Now it’s become obvious that run-of-river power projects are getting caught up in campaign rhetoric preceding BC’s May 12 election (Powell River Peak, Wednesday, April 1 edition). The PRRD directors, whether intentionally or not, seem to be playing a part in that rhetoric while engaging in an entirely local drama, as well.

So here’s the power play as I see it, no pun intended: just last month, one of the two Powell River city councilors who sit on the Regional District Board wondered publicly why the city reps couldn’t vote on rural area land-use issues, such as the run-of-river projects. Quoting from the March 26 Minutes under New Business:

“Director McNaughton questioned why City directors do not participate in discussions on independent power projects [IPPs] or other similar proposals which have similar impacts. He also questioned whether controversial motions should be worded so that the Board as a whole is not perceived as being responsible for recommendations on which only some directors vote, e.g., motions pertaining to IPPs.

Director Brabazon commented on electoral area directors’ frustration with increased transmission lines, noting the Provincial government is running a gold rush on independent power projects with no serious consideration of potential impacts. Chair Palmer indicated the Board was not opposed to Plutonic but wanted the Province to recognize and respect certain values.

Director McNaughton stressed that, in his view, all directors need to be able to participate in dialogue on certain issues respecting the region as a whole. Further to this point, he questioned how a mega-project like the independent power projects got to be a planning issue?”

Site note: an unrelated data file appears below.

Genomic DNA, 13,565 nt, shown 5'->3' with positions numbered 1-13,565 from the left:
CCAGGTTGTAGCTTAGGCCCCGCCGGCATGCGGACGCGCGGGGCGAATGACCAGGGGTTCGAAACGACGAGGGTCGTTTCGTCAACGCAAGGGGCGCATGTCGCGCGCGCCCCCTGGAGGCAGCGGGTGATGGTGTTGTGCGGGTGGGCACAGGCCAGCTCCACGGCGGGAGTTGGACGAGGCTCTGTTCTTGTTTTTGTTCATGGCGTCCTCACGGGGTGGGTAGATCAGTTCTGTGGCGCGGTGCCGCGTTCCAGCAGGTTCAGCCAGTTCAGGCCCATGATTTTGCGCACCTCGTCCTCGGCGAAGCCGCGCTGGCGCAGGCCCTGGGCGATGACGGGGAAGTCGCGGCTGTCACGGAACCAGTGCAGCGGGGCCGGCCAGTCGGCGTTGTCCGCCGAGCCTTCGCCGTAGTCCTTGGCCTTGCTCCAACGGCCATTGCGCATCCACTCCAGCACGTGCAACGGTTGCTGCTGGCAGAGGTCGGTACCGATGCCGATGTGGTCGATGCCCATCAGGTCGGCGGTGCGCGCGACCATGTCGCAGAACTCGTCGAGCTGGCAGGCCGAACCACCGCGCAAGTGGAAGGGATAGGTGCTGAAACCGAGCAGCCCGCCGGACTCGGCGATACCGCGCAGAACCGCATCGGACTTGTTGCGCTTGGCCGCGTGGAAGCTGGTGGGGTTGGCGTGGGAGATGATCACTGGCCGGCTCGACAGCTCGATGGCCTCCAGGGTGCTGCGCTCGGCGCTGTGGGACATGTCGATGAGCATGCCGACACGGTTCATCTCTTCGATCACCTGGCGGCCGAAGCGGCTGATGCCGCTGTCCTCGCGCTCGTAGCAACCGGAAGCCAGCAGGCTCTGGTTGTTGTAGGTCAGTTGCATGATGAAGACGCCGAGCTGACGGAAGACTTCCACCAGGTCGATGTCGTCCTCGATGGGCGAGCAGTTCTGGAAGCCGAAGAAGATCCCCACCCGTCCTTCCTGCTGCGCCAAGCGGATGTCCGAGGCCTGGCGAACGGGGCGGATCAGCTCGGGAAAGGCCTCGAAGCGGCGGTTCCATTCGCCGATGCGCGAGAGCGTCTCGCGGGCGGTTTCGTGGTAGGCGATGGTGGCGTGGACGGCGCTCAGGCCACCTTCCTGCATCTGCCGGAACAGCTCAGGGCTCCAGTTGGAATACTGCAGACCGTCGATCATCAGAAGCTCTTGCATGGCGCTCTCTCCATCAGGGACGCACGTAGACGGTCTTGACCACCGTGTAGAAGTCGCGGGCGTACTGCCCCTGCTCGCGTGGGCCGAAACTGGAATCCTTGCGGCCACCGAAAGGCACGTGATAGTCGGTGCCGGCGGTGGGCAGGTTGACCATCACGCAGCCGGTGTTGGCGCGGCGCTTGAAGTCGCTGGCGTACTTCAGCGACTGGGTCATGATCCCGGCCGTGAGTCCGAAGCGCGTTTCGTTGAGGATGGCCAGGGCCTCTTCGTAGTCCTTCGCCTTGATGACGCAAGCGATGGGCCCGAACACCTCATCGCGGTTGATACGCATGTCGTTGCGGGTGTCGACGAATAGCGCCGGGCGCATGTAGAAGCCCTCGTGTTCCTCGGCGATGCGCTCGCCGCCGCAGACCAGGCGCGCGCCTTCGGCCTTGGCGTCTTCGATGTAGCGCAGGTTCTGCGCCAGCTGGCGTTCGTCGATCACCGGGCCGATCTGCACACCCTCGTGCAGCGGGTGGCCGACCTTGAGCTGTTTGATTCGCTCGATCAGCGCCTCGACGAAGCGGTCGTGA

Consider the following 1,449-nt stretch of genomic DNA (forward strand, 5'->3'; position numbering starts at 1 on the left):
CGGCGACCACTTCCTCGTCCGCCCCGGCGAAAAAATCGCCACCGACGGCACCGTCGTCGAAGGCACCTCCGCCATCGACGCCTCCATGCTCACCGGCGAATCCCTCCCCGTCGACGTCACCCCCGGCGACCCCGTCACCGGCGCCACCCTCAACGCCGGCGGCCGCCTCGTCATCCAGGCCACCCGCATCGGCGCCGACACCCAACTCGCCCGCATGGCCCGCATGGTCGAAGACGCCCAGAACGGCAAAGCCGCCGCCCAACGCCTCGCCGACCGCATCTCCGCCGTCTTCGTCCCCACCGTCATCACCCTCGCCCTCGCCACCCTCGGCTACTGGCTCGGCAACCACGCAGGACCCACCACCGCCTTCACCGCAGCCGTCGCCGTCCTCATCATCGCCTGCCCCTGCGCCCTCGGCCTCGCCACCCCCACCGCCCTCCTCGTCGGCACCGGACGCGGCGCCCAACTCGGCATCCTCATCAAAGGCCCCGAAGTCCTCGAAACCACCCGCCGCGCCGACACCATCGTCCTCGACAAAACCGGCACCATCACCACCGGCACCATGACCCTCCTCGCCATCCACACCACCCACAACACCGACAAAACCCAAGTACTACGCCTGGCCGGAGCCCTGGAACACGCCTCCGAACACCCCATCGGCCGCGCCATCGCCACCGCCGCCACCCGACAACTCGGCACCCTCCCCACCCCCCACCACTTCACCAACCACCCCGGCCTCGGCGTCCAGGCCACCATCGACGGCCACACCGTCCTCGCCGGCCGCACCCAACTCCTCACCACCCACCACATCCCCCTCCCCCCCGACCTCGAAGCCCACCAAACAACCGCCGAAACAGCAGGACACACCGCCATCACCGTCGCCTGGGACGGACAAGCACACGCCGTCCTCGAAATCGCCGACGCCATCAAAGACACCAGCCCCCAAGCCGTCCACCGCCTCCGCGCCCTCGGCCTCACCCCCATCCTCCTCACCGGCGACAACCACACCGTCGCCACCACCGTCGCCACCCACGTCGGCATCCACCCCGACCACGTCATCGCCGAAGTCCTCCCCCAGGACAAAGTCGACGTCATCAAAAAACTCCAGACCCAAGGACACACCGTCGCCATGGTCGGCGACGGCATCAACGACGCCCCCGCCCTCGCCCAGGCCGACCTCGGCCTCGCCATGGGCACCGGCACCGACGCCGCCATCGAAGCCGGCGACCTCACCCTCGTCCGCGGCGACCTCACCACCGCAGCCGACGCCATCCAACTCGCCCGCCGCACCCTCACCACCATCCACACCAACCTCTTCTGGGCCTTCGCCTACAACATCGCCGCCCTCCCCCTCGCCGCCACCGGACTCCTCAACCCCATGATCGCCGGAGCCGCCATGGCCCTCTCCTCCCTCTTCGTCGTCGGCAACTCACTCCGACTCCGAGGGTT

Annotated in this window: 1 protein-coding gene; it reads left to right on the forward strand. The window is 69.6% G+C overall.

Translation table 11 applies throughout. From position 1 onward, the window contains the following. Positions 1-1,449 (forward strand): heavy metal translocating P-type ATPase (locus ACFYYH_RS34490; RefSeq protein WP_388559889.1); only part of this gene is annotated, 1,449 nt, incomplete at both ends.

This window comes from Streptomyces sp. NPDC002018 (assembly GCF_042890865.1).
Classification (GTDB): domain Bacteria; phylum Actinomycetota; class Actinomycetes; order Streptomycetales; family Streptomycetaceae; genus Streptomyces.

You may not be aware that the city directors sometimes get two votes each to reflect the larger urban population they represent. (Click here for an explanation of the unique voting system used by BC regional districts.) With their “weighted” votes, the city directors could come very close to outvoting the rural directors on any given issue. Texada is a rural electoral area. How would Texadans feel about Powell River City Councilors discussing and voting on island land use issues, or on any Texada issue they deem to have “regional significance?” Do we want our land use issues controlled by the City of Powell River?

(5) Finally, what’s DNEWS without a weather report? It is late afternoon on April 1 as I write these words, but when I woke up today the world had turned snow white. Ground, trees, chicken-coop, barn – everything covered in snow, with more falling. In a few hours the snow vanished under a steady rain, which is good because we’ve had a dry late winter and early spring so far. Then the rain stopped. Our island’s rainforest needs lots of rain, and that’s no April Fool’s joke. More moisture, please.

Post facto

July 2018